It’s possible to have the BIG-IPs force caching headers, force pipelining by making it appear that you’re using distributed assets on different hostnames, layer7 direct traffic so you can do things like separate out application servers for different controllers, different routes, and to differentially handle parts of your site (separate page views from API calls), and even load-balance rings of MySQL multi-master servers behind a single IP address.
Basically a lot of logic can be coded into them so they can accomodate applications that weren’t quite built to scale.
In my opinion, these capabilities are one the most discriminating features, and all things is a key part of a scalable stack.
The other is that there should be no worries, loss of data or loss in performance when any component of the storage fails or is unavailable for a time. A development team shouldn’t have to worry about catastrophic hardware failures. This is achieved with a fully redundant storage infrastructure: RAID6 across 9-14 drives, and network volumes coming up from dual trays and dual controllers via physical separate switches, cables and network interface cards. The only concern one should have is backups to protect yourself against accidental file deletion (like a migration gone wrong), and for this there’s point-in-time snapshots (from ZFS).
Pay For Idle or Fair Share?
An Accelerator is not “pay for idle” (but the tools are from a pay for idle world), and Solaris userland has to be BSDized or Linuxized so that there’s no barriers to adoption.
In a “pay for idle” system, you’re paying for CPU to sit when they’re doing nothing, what we do is allow people to burst up and use CPUs on a node as long as no one else needs them. When one does need CPU time and you’re the “non-bursting party”, it’s under a Fair Share Scheduling (FSS) algorithm, and usage for an application receives guaranteed minimums. The problem is that when navigating a on-top-of-the-OS virtualization such as Solaris zones, tools like “top” can still see kernel statistics and they report total CPU use. In some cases, this is disconcerting and a common point of discussion, but when an application needs CPU, it gets it, and in fact with FSS, an application that hasn’t been cranking away on a CPU should get an even greater priority. When you add the work Joyent is contributing such as automated migrations based on CPU loads in combination with load-balancing (and quality of service being managed there), and observability tools that correctly report what one is using and has available to them; one is on a wonderful middle ground between pay for idle and an intelligent CPU scheduler that’s aware of application loads. Joyent can begin to treat a farm of processors like a single processor, each operating system like a raft of processes on a unified operating system, each user process like an event in a grander process. It all balances.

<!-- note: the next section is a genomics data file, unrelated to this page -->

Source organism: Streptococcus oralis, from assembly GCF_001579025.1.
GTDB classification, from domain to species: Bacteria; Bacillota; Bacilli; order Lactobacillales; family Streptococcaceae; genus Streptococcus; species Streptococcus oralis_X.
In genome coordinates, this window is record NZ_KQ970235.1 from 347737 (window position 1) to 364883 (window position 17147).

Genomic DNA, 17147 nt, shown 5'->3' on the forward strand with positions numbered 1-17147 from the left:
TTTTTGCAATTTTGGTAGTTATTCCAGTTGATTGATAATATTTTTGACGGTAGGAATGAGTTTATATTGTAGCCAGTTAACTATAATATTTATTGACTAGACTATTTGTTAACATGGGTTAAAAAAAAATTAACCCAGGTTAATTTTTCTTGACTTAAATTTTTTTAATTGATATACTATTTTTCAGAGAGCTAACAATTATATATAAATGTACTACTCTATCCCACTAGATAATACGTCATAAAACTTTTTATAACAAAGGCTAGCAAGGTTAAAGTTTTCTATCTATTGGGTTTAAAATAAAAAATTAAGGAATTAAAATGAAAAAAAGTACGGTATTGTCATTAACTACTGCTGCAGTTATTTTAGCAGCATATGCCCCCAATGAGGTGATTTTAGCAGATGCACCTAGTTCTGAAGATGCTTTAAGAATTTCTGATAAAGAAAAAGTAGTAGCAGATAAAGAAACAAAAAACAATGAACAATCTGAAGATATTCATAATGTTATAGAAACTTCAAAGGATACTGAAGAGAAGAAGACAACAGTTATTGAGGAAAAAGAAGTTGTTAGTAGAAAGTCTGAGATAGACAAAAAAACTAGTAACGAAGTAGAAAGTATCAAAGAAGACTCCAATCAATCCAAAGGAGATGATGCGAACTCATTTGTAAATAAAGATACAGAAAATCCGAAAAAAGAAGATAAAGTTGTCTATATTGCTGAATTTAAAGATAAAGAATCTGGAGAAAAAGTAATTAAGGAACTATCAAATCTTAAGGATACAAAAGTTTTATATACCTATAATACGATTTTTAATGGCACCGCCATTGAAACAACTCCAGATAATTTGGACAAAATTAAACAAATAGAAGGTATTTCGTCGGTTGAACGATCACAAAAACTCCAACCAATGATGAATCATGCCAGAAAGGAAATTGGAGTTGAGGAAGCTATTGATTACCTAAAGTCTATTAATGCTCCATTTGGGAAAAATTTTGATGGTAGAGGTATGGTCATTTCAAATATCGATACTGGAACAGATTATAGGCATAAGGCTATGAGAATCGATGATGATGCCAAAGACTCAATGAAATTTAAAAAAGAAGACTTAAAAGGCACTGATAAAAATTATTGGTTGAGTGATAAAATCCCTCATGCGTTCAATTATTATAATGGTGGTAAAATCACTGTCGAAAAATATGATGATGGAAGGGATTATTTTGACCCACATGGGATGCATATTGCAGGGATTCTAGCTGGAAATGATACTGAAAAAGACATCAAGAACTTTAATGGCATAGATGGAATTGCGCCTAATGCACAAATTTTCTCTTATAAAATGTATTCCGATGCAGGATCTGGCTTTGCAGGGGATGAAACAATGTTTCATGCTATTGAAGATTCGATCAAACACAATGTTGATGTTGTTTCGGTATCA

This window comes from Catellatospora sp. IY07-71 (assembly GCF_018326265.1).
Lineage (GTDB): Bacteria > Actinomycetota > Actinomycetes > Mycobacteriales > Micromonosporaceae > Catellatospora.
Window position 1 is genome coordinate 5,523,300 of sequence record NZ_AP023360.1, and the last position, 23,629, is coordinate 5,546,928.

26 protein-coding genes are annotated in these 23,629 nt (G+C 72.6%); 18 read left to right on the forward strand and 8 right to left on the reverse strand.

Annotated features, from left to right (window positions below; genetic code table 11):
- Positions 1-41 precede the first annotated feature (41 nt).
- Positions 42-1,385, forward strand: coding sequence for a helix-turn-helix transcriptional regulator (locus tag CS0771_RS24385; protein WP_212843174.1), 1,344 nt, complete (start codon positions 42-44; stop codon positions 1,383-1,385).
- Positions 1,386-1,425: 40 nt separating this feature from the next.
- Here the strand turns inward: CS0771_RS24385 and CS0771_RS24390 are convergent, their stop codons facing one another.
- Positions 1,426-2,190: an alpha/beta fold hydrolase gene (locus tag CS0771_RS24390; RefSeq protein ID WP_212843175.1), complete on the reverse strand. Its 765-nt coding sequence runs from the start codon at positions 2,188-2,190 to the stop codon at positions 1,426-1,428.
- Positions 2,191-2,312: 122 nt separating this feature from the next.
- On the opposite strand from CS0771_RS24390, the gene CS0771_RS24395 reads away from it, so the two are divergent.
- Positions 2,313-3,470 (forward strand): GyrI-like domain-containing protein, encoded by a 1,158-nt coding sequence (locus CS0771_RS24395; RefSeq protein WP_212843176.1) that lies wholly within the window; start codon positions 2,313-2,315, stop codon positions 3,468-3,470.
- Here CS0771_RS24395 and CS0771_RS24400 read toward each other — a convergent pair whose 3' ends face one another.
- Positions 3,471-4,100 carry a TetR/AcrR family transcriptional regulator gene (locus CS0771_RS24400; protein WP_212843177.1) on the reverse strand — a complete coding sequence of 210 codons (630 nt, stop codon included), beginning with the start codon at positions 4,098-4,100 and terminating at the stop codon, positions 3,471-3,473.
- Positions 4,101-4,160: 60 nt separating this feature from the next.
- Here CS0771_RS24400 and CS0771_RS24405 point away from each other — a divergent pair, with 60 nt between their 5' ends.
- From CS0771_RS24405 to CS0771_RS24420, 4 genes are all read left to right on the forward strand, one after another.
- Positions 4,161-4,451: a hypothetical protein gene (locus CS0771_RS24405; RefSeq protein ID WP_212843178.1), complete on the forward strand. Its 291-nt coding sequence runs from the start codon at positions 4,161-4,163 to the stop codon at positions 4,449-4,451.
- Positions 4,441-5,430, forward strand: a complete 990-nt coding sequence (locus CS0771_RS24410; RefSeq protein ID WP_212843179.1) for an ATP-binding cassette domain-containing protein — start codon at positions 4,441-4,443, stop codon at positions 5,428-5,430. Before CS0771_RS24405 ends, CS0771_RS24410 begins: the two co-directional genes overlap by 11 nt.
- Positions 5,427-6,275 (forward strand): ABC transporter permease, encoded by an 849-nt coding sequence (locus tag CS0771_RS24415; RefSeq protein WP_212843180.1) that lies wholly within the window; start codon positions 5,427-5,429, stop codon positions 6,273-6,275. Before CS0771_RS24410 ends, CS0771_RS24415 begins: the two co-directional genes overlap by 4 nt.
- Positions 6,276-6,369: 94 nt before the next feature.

We’ve been working to move to a userland that’s very familiar for people coming from FreeBSD, NetBSD and Mac OS X. There’s very little taken away in Solaris, and a lot of new tools, and in a lot of ways we offer optimized binaries in combination with the normal paths to them that one would expect.
The first place the new userland is going to show up will be in the “new” shared.
“But never forget that you can only stumble if you are moving.”
-Richard P. Carlton, Former CEO, 3M Corporation